Carter was born into a poor rural family on December 10, 1879, and his early surroundings and childhood made it difficult to believe he was destined to become one of the most influential Texans of the mid-twentieth century. Despite the obvious shortcomings of his upbringing, he quickly demonstrated an ambitious, enterprising nature, first as a "chicken and bread boy" selling sandwiches to train passengers in his hometown of Bowie, Texas, at the age of thirteen. After spending his late teens and early twenties as a traveling picture frame salesman throughout the Great Plains, he settled briefly in San Francisco to work in advertising. Despite a promising future in California, Carter moved back to Texas, where he connected with Fort Worth investors looking to start a newspaper. By 1909, this daily had become the Fort Worth Star-Telegram. Much of Carter's widespread influence emanated from his position as the founder and publisher of the Star-Telegram, turning it into the most widely circulated newspaper in Texas by the mid-twentieth century. Ever watchful of technological trends, in 1922 he established WBAP as the Star-Telegram's radio arm, and in 1948 added its television counterpart WBAP-TV. Due in part to Carter's presence and influence, Fort Worth and Tarrant County attracted many major businesses, such as General Motors and Bell Helicopter, and government-funded projects, including the Will Rogers Memorial Complex and the Frontier Centennial, that attested not only to the city's dynamism but also to Carter's innate ambition.

Carter diversified his contributions to the city of Fort Worth and the state of Texas during his time as Star-Telegram publisher. He is perhaps most remembered today for the western American art museum in Fort Worth that bears his name (he collected the art of Frederic Remington and Charles Russell — at the turn of the twentieth century, two of the most prominent artists of the American West) — but he made many other contributions to Texas and Fort Worth. Ever cognizant of the need for higher education, Carter lobbied for a state university for West Texas and was rewarded for his efforts when Texas Technological College opened in Lubbock in 1925. As early as 1911, he saw aviation's potential and promoted air transport whenever possible; within two decades he became one of the founding board members and investors of American Airways, later American Airlines. During the Great Depression and World War II, Carter leveraged his rising influence with the Roosevelt administration to gain New Deal dollars for construction projects in the city, as well as a Consolidated Aircraft plant that churned out thousands of B-24 Liberator bombers for the war effort. And, by striking oil in the 1930s, he became a millionaire and was thus able to contribute even more to his philanthropic efforts through the Amon Carter Foundation and to his personal collection of western American art.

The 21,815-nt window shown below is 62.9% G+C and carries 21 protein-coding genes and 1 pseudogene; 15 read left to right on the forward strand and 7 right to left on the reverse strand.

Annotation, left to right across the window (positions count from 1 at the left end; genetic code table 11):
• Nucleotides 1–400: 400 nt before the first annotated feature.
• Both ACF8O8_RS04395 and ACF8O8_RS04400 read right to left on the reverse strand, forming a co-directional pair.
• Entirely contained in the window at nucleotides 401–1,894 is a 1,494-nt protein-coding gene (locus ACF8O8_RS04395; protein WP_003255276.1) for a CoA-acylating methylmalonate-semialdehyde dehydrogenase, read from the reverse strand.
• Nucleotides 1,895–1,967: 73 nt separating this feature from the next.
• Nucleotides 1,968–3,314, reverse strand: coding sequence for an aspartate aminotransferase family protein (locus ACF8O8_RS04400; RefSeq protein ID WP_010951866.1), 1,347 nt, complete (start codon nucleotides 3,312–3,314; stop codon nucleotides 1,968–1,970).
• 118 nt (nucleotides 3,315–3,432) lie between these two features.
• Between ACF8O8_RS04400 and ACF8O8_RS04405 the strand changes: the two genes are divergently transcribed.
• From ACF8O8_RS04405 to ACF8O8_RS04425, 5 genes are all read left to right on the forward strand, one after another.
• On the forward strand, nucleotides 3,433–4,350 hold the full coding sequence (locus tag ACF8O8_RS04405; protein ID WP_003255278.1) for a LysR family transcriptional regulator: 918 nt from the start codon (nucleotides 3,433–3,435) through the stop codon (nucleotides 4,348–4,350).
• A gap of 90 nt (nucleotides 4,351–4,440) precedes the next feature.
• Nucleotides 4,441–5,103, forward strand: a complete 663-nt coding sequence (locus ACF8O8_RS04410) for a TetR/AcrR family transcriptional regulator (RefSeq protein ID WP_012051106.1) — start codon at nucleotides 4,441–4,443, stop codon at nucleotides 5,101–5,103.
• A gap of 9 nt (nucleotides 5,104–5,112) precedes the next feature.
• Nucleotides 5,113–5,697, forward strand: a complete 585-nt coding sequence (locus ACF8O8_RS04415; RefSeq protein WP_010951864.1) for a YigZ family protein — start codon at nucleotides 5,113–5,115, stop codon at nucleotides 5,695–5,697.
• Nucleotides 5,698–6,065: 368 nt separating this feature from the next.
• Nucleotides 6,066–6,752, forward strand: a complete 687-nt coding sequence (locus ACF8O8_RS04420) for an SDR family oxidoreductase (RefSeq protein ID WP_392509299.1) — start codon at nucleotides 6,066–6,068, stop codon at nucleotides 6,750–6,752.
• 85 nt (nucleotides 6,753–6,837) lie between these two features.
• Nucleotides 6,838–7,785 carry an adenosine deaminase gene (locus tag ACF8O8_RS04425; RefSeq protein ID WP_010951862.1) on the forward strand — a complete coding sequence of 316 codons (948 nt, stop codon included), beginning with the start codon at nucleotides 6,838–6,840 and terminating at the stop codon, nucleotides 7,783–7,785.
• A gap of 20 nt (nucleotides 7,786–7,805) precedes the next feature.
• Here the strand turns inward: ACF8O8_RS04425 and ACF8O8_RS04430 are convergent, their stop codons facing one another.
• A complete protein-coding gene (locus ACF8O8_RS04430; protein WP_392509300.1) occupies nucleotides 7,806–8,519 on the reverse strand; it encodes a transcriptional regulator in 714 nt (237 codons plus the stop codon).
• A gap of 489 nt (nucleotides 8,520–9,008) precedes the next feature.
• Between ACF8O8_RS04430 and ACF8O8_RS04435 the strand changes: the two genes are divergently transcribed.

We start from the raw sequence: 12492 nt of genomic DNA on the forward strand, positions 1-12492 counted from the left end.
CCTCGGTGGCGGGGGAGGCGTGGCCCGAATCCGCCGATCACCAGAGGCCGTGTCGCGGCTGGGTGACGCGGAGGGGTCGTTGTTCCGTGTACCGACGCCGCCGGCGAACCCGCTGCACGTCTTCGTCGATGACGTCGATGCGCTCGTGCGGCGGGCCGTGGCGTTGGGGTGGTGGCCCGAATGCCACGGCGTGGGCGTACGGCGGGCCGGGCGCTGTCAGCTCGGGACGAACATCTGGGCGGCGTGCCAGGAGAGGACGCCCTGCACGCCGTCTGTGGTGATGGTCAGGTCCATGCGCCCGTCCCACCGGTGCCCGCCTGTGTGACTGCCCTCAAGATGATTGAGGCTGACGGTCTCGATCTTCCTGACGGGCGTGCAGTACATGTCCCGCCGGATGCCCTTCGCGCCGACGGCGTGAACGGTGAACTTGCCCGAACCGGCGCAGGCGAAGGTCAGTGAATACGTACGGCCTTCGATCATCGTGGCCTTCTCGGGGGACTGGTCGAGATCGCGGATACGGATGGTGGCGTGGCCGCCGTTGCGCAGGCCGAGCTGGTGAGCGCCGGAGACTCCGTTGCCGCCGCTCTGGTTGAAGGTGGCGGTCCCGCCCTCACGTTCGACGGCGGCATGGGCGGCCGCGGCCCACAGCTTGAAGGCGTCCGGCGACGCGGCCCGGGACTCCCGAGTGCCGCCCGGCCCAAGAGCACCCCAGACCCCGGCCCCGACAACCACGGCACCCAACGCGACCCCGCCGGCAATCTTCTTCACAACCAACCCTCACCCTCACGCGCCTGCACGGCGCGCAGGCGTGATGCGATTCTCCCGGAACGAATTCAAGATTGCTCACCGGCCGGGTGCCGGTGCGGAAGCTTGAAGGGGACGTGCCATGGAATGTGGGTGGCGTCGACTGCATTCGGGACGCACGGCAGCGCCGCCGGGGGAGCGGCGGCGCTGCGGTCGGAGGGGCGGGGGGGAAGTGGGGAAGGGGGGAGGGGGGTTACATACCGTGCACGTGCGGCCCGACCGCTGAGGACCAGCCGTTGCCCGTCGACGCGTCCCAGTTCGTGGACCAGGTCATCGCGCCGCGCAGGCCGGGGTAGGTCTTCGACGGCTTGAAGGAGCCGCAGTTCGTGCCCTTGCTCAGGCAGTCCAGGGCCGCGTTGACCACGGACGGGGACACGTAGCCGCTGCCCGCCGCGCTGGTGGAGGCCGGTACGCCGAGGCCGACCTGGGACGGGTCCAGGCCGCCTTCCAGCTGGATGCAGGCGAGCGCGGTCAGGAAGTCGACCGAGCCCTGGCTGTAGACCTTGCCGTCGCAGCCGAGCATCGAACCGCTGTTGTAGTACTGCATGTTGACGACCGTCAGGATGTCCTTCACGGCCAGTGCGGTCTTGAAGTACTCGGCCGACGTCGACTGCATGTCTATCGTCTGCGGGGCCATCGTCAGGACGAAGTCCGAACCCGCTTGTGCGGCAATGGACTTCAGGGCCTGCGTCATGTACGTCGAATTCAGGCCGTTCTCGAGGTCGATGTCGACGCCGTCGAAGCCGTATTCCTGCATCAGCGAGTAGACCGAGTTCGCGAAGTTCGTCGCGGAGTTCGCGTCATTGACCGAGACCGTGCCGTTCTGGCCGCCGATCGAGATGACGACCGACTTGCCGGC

While it is relatively easy to list Carter's numerous achievements, it is much more difficult to explain the man's rise from obscure, humble origins to become a builder of a regional media empire with widespread political and economic influence. At first glance, Carter's career embodies the "Texas Myth" described by historian Randolph Campbell, a legend that "depends on a generalized belief in the Lone Star State as an exceptional place in the world, the home of self-reliant individuals who take advantage of the bountiful opportunities provided by a new American Eden." This Texas myth complements Carl Abbott's argument that for many people, the idea of the frontier West (of which Fort Worth was unquestionably, if not wholly, a part) "emphasized personal success rather than community achievement." After all, Abbott continues, "the frontier has long been viewed as the true home of the expectant capitalist, the ambitious individual for whom enterprise is a calling to be tirelessly pursued." Carter certainly pursued enterprise not only for himself but also on behalf of what he believed was his city, demonstrating his belief that his success and the success of Fort Worth were inextricably intertwined. Yet, as much as Carter might have believed in the Texas myth, his actions confirm a certain acceptance of community values and government intervention. He needed Fort Worth as much as Fort Worth needed him. Never one to wax philosophical, he rarely, if ever, articulated his motives for his persistent promotion of the city. His communications with friends and colleagues persistently lauded Fort Worth and showed a man who developed an emotional attachment to his new home, but he never explained why he chose to lavish his attention, energy, and fortune on that particular city. This leaves scholars the task of analyzing the existing archival material to assess what his motives might have been. Carter's correspondence reveals an ambitious man possessing a large ego, an insatiable appetite for success, and dogged perseverance. A cynic might argue that this was purely exploitative on Carter's part, who realized that if Fort Worth expanded, so would the reach of his newspaper and, thus, his profit margins. While self-interest was certainly part of Carter's inspiration, the consistent enthusiasm with which he promoted his city's interests (as he interpreted them) and the close bond he developed with Fort Worth complicate the matter.